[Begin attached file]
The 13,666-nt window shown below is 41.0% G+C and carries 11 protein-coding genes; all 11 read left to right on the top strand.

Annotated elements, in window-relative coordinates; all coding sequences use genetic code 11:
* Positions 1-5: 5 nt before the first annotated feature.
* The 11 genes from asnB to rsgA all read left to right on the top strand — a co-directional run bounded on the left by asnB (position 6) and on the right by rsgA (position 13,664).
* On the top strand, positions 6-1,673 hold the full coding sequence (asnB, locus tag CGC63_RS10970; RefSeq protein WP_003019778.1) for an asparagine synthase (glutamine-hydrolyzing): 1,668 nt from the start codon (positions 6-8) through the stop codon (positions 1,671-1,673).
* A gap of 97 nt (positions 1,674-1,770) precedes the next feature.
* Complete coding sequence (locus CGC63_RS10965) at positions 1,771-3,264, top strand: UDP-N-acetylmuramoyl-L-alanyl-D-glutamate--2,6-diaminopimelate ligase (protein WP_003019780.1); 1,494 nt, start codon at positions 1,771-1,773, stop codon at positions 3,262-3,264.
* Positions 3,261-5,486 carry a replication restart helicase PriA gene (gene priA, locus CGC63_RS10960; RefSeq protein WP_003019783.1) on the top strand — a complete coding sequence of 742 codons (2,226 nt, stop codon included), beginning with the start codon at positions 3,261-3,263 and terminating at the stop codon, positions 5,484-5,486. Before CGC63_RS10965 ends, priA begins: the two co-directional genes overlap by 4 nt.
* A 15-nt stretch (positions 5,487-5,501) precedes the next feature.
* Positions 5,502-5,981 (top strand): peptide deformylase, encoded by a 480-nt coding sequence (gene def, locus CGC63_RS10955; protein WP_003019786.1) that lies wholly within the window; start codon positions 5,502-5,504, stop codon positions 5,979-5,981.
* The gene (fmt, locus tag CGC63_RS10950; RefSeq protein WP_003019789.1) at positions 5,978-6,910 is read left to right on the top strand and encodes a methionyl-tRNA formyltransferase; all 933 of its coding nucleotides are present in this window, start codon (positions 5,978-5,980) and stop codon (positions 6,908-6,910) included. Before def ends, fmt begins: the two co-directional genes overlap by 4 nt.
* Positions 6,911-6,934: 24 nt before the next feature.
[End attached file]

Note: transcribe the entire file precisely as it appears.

The 13,666-nt window shown below is 41.0% G+C and carries 11 protein-coding genes; all 11 read left to right on the top strand.

Annotated elements, in window-relative coordinates; all coding sequences use genetic code 11:
* Positions 1-5: 5 nt before the first annotated feature.
* The 11 genes from asnB to rsgA all read left to right on the top strand — a co-directional run bounded on the left by asnB (position 6) and on the right by rsgA (position 13,664).
* On the top strand, positions 6-1,673 hold the full coding sequence (asnB, locus tag CGC63_RS10970; RefSeq protein WP_003019778.1) for an asparagine synthase (glutamine-hydrolyzing): 1,668 nt from the start codon (positions 6-8) through the stop codon (positions 1,671-1,673).
* A gap of 97 nt (positions 1,674-1,770) precedes the next feature.
* Complete coding sequence (locus CGC63_RS10965) at positions 1,771-3,264, top strand: UDP-N-acetylmuramoyl-L-alanyl-D-glutamate--2,6-diaminopimelate ligase (protein WP_003019780.1); 1,494 nt, start codon at positions 1,771-1,773, stop codon at positions 3,262-3,264.
* Positions 3,261-5,486 carry a replication restart helicase PriA gene (gene priA, locus CGC63_RS10960; RefSeq protein WP_003019783.1) on the top strand — a complete coding sequence of 742 codons (2,226 nt, stop codon included), beginning with the start codon at positions 3,261-3,263 and terminating at the stop codon, positions 5,484-5,486. Before CGC63_RS10965 ends, priA begins: the two co-directional genes overlap by 4 nt.
* A 15-nt stretch (positions 5,487-5,501) precedes the next feature.
* Positions 5,502-5,981 (top strand): peptide deformylase, encoded by a 480-nt coding sequence (gene def, locus CGC63_RS10955; protein WP_003019786.1) that lies wholly within the window; start codon positions 5,502-5,504, stop codon positions 5,979-5,981.
* The gene (fmt, locus tag CGC63_RS10950; RefSeq protein WP_003019789.1) at positions 5,978-6,910 is read left to right on the top strand and encodes a methionyl-tRNA formyltransferase; all 933 of its coding nucleotides are present in this window, start codon (positions 5,978-5,980) and stop codon (positions 6,908-6,910) included. Before def ends, fmt begins: the two co-directional genes overlap by 4 nt.
* Positions 6,911-6,934: 24 nt before the next feature.